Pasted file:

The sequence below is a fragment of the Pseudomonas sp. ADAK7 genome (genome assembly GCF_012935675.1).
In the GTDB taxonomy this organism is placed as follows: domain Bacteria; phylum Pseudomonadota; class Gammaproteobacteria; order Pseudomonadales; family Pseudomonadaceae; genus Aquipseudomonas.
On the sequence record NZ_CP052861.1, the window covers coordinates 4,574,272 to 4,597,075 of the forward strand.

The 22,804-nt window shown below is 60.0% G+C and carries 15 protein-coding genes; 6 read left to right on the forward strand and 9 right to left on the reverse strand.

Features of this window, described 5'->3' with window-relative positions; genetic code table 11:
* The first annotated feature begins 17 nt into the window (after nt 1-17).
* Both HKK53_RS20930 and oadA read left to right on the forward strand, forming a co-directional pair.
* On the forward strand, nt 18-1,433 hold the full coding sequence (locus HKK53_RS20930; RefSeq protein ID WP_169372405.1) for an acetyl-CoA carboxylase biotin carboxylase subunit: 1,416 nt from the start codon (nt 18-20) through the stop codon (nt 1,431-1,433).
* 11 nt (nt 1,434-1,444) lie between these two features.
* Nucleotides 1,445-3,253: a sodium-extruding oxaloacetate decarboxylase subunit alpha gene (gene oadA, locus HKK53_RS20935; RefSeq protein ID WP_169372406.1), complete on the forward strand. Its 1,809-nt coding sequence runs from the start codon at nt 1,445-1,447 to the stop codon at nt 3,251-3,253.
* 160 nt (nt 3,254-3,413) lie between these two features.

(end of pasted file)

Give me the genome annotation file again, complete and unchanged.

The sequence below is a fragment of the Pseudomonas sp. ADAK7 genome (genome assembly GCF_012935675.1).
In the GTDB taxonomy this organism is placed as follows: domain Bacteria; phylum Pseudomonadota; class Gammaproteobacteria; order Pseudomonadales; family Pseudomonadaceae; genus Aquipseudomonas.
On the sequence record NZ_CP052861.1, the window covers coordinates 4,574,272 to 4,597,075 of the forward strand.

The 22,804-nt window shown below is 60.0% G+C and carries 15 protein-coding genes; 6 read left to right on the forward strand and 9 right to left on the reverse strand.

Features of this window, described 5'->3' with window-relative positions; genetic code table 11:
* The first annotated feature begins 17 nt into the window (after nt 1-17).
* Both HKK53_RS20930 and oadA read left to right on the forward strand, forming a co-directional pair.
* On the forward strand, nt 18-1,433 hold the full coding sequence (locus HKK53_RS20930; RefSeq protein ID WP_169372405.1) for an acetyl-CoA carboxylase biotin carboxylase subunit: 1,416 nt from the start codon (nt 18-20) through the stop codon (nt 1,431-1,433).
* 11 nt (nt 1,434-1,444) lie between these two features.
* Nucleotides 1,445-3,253: a sodium-extruding oxaloacetate decarboxylase subunit alpha gene (gene oadA, locus HKK53_RS20935; RefSeq protein ID WP_169372406.1), complete on the forward strand. Its 1,809-nt coding sequence runs from the start codon at nt 1,445-1,447 to the stop codon at nt 3,251-3,253.
* 160 nt (nt 3,254-3,413) lie between these two features.